SPE has long been a leader together with several other cooperative industry organizations over time in establishing petroleum resources and reserves definitions. This began in 1962 with the appointment of the first SPE Oil and Gas Reserves Committee (OGRC) and continues through the most recent SPE programs and processes created to inform and educate industry and the public about the applicability and significance of the Petroleum Resources Management System (PRMS) approved in March 2007. The three other sponsors of the PRMS are the World Petroleum Council (WPC), the American Association of Petroleum Geologists (AAPG) and the Society of Petroleum Evaluation Engineers (SPEE) who, along with SPE, effectively represent virtually every segment of the greater petroleum industry worldwide. Developing the PRMS required more than three years and the direct, hands-on participation of more than two dozen industry volunteers. The document was further subjected to a 100-day industry wide review period where comments were solicited and incorporated, as appropriate, into the final approved version. This was, in every measure, a global effort as the mandate for the OGRC and its observers was strengthened by having representation from 10 countries including Australia, Canada, Hungary, Italy, Norway, Saudi Arabia, South Africa, United Kingdom, United States and Venezuela. Employers of the OGRC members and those of its six observers included privately-owned, state-owned, independent and integrated producers plus large and small consulting firms, one government agency and an international accounting board.

All of the individuals who participated in the creation of the PRMS fully recognize the dynamic nature of this exercise and the continuing need for periodic updating of the constituent PRMS documents in recognition of advancing technology and ongoing global discussions. The value of having a unified (and broadly understood) set of definitional standards for petroleum resources definitions will become more appreciated over time as many world leaders continue to express concern about the ability of the industry to meet its share of the energy demand of an expanding population and economy.

Many would agree that the first concrete step in achieving international recognition of a single standard for petroleum reserves and resources definitions began with the efforts of the WPC and SPE in their joint 1997 publication of updated reserves definitions and the recognition of both deterministic and probabilistic assessment methodologies. Three years later, the AAPG joined SPE and WPC in developing and issuing petroleum resources definitions in 2000. These two significant steps plus the inclusion of the SPEE led to the March 2007 release of the PRMS.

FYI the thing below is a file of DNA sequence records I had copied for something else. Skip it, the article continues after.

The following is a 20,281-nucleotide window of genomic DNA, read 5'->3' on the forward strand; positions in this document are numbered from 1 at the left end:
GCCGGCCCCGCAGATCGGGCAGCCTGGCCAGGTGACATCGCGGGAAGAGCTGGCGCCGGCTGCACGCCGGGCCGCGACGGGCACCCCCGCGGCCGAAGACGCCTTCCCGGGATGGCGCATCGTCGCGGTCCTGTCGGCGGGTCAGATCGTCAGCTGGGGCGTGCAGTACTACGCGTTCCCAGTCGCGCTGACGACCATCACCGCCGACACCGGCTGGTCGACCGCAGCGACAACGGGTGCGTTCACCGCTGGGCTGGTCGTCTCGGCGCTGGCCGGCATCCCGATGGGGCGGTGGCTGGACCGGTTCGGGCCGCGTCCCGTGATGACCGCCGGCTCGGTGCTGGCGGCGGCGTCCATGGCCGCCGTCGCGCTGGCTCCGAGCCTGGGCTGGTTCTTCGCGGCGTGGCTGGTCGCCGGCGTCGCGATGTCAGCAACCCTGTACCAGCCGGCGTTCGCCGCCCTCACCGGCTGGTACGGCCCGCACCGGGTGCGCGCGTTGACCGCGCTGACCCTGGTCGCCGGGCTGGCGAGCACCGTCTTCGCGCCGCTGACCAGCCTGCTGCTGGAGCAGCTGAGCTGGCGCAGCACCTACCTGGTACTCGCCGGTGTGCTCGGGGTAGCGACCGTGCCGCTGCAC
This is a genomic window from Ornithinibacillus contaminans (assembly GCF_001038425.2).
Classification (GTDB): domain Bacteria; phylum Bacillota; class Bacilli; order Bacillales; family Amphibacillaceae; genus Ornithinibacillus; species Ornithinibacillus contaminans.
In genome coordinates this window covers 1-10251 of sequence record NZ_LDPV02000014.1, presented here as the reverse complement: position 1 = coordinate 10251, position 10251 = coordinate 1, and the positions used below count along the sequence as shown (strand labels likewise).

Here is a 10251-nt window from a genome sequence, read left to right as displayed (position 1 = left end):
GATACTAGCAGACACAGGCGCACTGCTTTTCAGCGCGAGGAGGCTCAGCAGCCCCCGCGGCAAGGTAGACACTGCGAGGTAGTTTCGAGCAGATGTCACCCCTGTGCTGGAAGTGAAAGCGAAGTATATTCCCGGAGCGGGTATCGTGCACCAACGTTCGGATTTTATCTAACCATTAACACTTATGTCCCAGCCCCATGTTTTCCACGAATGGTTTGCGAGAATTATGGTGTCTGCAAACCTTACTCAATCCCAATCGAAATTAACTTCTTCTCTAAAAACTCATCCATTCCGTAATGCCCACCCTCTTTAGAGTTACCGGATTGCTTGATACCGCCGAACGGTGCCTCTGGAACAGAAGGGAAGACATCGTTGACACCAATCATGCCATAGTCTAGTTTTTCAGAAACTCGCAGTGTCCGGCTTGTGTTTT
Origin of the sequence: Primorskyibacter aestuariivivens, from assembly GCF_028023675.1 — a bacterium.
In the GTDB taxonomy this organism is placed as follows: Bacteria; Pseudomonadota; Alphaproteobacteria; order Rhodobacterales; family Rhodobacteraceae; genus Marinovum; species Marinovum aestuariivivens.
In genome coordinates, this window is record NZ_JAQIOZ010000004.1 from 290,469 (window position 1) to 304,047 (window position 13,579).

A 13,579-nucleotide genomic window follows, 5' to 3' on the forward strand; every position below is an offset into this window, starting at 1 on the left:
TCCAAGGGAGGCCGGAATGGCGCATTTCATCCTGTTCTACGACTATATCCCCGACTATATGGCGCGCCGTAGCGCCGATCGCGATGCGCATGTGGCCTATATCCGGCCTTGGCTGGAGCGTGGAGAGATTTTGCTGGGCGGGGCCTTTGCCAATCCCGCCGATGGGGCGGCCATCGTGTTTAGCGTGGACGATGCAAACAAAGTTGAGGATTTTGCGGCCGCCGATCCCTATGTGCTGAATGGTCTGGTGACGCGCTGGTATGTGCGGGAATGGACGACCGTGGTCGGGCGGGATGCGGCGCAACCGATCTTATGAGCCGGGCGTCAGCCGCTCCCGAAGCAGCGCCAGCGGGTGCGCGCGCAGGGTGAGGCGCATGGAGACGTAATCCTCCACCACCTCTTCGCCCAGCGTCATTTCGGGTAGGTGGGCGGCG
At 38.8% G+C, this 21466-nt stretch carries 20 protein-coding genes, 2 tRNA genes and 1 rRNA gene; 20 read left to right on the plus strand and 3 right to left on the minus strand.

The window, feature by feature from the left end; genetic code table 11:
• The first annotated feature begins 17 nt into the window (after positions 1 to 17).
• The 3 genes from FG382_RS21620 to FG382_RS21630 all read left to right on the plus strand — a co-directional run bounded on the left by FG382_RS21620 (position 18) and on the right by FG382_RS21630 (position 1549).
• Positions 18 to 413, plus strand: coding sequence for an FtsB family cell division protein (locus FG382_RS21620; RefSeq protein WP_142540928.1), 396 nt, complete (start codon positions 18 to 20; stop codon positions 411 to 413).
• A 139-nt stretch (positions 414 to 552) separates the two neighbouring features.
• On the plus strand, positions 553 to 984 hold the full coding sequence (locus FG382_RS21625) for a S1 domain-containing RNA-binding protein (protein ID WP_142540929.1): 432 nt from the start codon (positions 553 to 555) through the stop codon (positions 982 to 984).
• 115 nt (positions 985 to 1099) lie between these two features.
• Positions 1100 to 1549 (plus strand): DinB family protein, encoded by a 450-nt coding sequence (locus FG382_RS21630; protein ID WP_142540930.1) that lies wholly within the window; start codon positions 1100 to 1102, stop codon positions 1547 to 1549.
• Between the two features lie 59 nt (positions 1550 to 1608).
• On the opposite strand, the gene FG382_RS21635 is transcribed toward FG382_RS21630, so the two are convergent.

The more challenging part of this process clearly lies ahead as the sponsoring organizations work together to "sell" these definitions and principles to the upstream petroleum industry management, the financial community including investors and creditors, the accounting world, governments, certain mining interests and governmental regulators. Upstream investment decisions, including those arising from cooperative agreements between companies, are facilitated and optimized through reliance upon information generated through a uniform and modern set of resource definitions and classification standards. Investors, in particular, need to have a clear understanding of the meaning of terms in a reserves report, for example, before they can make judicious decisions about value and comparability.

Is this achievable? Who are the key players and what incentives are there to bring universal acceptance and compliance? The good news is that this process has been ongoing for at least 10 years and has now being accelerated through the combined and concerted efforts of many individuals and organizations, all of whom have or are beginning to develop a clear vision of the benefits to be derived from a universal petroleum resources classification code to meet the needs of the greater petroleum industry and its investors.

Has the SPE OGRC reached a sufficiently high level of consensus in crafting the PRMS for it to warrant recognition and acceptance by the companies, agencies, organizations and individuals who will ultimately make these decisions? This paper attempts to address this very important question.

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